The incorporation of options into all types of investment strategies has quickly grown in popularity among individual investors. For beginner traders, one of the main questions that arise is why traders would wish to sell options rather than to buy them. The selling of options confuses many investors because the obligations, risks, and payoffs involved are different from those of the standard long option.

Key Takeaways

  • Selling options can be a consistent way to generate excess income for a trader, but writing naked options can also be extremely risky if the market moves against you.
  • Writing naked calls or puts can return the entire premium collected by the seller of the option, but only if the contract expires worthless.
  • Covered call writing is another options selling strategy that involves selling options against an existing long position.

Overview

In options terminology, "writing" is the same as selling an option, and "naked" refers to strategies in which the underlying security is not owned and options are written against this phantom security position. The naked strategy is aggressive and higher risk but can be used to generate income as part of a diversified portfolio. However, if not used properly, a naked call position can have disastrous consequences since a security can theoretically rise to infinity. 

To understand why an investor would choose to sell an option, you must first understand what type of option it is that he or she is selling, and what kind of payoff he or she is expecting to make when the price of the underlying asset moves in the desired direction.

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When Should I Sell A Put Option Vs A Call Option?

Selling Puts

An investor would choose to sell a naked put option if her outlook on the underlying security was that it was going to rise, as opposed to a put buyer whose outlook is bearish. The purchaser of a put option pays a premium to the writer (seller) for the right to sell the shares at an agreed upon price in the event that the price heads lower. If the price hikes above the strike price, the buyer would not exercise the put option since it would be more profitable to sell at the higher price on the market. Since the premium would be kept by the seller if the price closed above the agreed-upon strike price, it is easy to see why an investor would choose to use this type of strategy. 

Naked Put
Naked Put Option.  Investopedia

Example

Let's look at a put option on Microsoft (MSFT). The writer or seller of MSFT Jan18 67.50 Put will receive a $7.50 premium fee from a put buyer. If MSFT's market price is higher than the strike price of $67.50 by January 18, 2018, the put buyer will choose not to exercise his right to sell at $67.50 since he can sell at a higher price on the market. The buyer's maximum loss is, therefore, the premium paid of $7.50, which is the seller's payoff. If the market price falls below the strike price, the put seller is obligated to buy MSFT shares from the put buyer at the higher strike price since the put buyer will exercise his right to sell at $67.50.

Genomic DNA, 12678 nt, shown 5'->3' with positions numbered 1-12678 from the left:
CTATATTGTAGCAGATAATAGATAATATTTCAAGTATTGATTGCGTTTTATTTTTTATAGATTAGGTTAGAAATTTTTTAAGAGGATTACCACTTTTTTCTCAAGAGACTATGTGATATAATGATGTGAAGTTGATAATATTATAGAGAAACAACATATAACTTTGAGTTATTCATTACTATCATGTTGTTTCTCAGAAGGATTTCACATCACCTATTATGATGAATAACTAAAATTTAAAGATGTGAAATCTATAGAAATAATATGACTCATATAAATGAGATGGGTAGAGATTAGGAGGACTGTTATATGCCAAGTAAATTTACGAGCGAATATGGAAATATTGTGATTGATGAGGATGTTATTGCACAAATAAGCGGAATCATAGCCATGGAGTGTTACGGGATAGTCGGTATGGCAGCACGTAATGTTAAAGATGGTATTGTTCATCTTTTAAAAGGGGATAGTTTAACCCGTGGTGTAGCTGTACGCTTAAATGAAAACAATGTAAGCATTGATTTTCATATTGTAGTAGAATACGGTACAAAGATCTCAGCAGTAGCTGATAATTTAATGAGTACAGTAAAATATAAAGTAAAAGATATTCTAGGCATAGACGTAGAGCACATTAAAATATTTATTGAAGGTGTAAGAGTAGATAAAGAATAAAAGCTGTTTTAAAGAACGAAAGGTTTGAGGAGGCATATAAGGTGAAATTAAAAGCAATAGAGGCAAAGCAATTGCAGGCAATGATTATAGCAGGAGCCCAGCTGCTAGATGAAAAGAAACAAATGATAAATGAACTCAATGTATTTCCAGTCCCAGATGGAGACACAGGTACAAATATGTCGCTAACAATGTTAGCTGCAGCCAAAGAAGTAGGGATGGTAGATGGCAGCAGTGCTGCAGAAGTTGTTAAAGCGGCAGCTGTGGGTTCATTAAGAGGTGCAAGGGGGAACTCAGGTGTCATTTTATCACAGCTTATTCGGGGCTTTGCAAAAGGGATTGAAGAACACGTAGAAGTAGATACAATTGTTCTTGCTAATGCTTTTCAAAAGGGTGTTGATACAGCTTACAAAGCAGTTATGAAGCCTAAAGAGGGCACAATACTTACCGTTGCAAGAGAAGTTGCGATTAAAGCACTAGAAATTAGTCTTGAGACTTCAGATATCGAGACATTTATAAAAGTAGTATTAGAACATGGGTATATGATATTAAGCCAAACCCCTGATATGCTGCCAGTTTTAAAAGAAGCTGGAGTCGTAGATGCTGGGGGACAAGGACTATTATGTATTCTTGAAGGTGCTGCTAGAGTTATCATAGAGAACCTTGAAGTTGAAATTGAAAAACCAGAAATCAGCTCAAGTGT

Selling Calls

An investor would choose to sell a naked call option if his outlook on a specific asset was that it was going to fall, as opposed to the bullish outlook of a call buyer. The purchaser of a call option pays a premium to the writer for the right to buy the underlying at an agreed upon price in the event that the price of the asset is above the strike price. In this case, the option seller would get to keep the premium if the price closed below the strike price.

Calls
Image by Julie Bang © Investopedia 2019

Example

The seller of MSFT Jan18 70.00 Call will receive a premium of $6.20 from the call buyer. In the event that the market price of MSFT drops below $70.00, the buyer will not exercise the call option and the seller's payoff will be $6.20. If MSFT's market price rises above $70.00, however, the call seller is obligated to sell MSFT shares to the call buyer at the lower strike price, since it is likely that the call buyer will exercise his option to buy the shares at $70.00.

Writing Covered Calls

A covered call refers to selling call options, but not naked. Instead, the call writer already owns the equivalent amount of the underlying security in his or her portfolio. To execute a covered call, an investor holding a long position in an asset then sells call options on that same asset to generate an income stream. The investor's long position in the asset is the "cover" because it means the seller can deliver the shares if the buyer of the call option chooses to exercise. If the investor simultaneously buys stock and writes call options against that stock position, it is known as a "buy-write" transaction.

Covered call strategies can be useful for generating profits in flat markets and, in some scenarios, they can provide higher returns with lower risk than their underlying investments

Covered Call
Image by Julie Bang © Investopedia 2019

The Bottom Line

Selling options can be an income-generating strategy, but also come with potentially unlimited risk if the underlying moves against your bet significantly. Therefore, selling naked options should only be done with extreme caution.

Another reason why investors may sell options is to incorporate them into other types of option strategies. For example, if an investor wishes to sell out of his or her position in a stock when the price rises above a certain level, he or she can incorporate what is known as a covered call strategy. Many advanced options strategies such as iron condor, bull call spread, bull put spread, and iron butterfly will likely require an investor to sell options.